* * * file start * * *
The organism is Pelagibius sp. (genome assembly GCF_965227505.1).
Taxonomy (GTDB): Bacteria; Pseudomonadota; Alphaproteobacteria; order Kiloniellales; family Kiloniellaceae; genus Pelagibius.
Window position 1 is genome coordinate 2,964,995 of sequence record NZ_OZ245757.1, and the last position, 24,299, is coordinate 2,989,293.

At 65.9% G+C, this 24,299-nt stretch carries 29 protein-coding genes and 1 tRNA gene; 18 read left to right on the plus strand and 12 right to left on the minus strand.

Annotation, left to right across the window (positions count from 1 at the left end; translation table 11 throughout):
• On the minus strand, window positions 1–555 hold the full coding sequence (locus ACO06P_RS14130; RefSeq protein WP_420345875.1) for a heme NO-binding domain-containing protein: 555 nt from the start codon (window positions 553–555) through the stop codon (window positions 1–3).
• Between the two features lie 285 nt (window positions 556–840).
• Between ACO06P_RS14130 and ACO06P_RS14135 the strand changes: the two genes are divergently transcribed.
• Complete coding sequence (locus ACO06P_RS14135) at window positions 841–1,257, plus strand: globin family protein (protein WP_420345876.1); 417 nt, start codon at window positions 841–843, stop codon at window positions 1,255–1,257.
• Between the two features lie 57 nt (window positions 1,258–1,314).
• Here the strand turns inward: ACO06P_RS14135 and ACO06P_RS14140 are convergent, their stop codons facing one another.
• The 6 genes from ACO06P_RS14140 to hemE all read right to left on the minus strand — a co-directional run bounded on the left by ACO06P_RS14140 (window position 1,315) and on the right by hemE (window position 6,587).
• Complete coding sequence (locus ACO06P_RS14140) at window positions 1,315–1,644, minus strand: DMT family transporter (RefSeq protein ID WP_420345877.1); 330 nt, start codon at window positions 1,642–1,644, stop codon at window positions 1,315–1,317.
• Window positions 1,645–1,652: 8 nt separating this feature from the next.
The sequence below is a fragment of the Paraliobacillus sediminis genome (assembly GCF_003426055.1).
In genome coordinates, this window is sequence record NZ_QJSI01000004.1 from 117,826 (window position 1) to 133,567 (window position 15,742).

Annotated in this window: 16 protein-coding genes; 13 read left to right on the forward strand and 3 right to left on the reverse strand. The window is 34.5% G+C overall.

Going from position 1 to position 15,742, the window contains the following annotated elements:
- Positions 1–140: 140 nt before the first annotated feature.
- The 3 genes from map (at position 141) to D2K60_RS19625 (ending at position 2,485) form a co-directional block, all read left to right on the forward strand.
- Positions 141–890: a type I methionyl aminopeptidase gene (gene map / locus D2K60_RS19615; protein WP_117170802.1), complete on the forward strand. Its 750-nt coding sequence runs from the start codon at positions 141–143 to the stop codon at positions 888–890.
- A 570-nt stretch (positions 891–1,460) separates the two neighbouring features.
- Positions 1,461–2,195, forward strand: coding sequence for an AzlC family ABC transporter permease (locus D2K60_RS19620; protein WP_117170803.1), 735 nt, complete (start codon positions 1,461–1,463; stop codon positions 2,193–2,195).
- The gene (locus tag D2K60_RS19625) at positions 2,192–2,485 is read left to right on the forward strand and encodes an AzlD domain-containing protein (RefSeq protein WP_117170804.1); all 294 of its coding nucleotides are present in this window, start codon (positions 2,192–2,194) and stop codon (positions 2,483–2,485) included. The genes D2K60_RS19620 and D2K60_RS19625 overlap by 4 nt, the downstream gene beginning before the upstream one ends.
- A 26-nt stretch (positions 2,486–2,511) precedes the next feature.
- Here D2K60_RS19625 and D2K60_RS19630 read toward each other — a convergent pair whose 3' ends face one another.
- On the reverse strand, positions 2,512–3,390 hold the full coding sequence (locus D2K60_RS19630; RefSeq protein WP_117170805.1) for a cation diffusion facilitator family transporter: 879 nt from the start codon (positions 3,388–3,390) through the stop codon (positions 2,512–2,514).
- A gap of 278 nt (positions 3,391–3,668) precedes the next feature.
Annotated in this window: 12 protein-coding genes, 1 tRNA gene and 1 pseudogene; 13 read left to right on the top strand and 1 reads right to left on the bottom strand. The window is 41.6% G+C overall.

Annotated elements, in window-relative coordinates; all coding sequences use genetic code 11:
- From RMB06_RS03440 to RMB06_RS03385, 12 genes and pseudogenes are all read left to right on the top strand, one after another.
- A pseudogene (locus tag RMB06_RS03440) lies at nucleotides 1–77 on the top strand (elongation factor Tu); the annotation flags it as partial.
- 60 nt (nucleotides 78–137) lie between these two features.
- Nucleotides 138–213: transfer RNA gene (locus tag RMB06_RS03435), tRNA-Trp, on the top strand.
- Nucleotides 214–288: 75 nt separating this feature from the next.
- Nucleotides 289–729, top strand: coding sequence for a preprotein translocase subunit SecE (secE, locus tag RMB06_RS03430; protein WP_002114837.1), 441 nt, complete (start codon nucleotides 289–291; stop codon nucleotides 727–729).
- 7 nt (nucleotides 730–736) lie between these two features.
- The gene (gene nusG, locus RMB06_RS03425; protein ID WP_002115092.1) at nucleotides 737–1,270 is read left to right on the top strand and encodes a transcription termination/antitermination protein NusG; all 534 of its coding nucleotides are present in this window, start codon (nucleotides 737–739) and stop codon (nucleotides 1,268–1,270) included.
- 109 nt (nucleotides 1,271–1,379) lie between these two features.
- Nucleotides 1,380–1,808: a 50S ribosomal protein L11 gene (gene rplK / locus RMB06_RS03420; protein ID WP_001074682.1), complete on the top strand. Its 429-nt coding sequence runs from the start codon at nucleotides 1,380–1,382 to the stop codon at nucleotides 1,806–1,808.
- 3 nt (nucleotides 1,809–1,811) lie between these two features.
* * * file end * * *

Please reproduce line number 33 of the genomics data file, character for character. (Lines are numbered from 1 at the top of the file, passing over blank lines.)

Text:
- 60 nt (nucleotides 78–137) lie between these two features.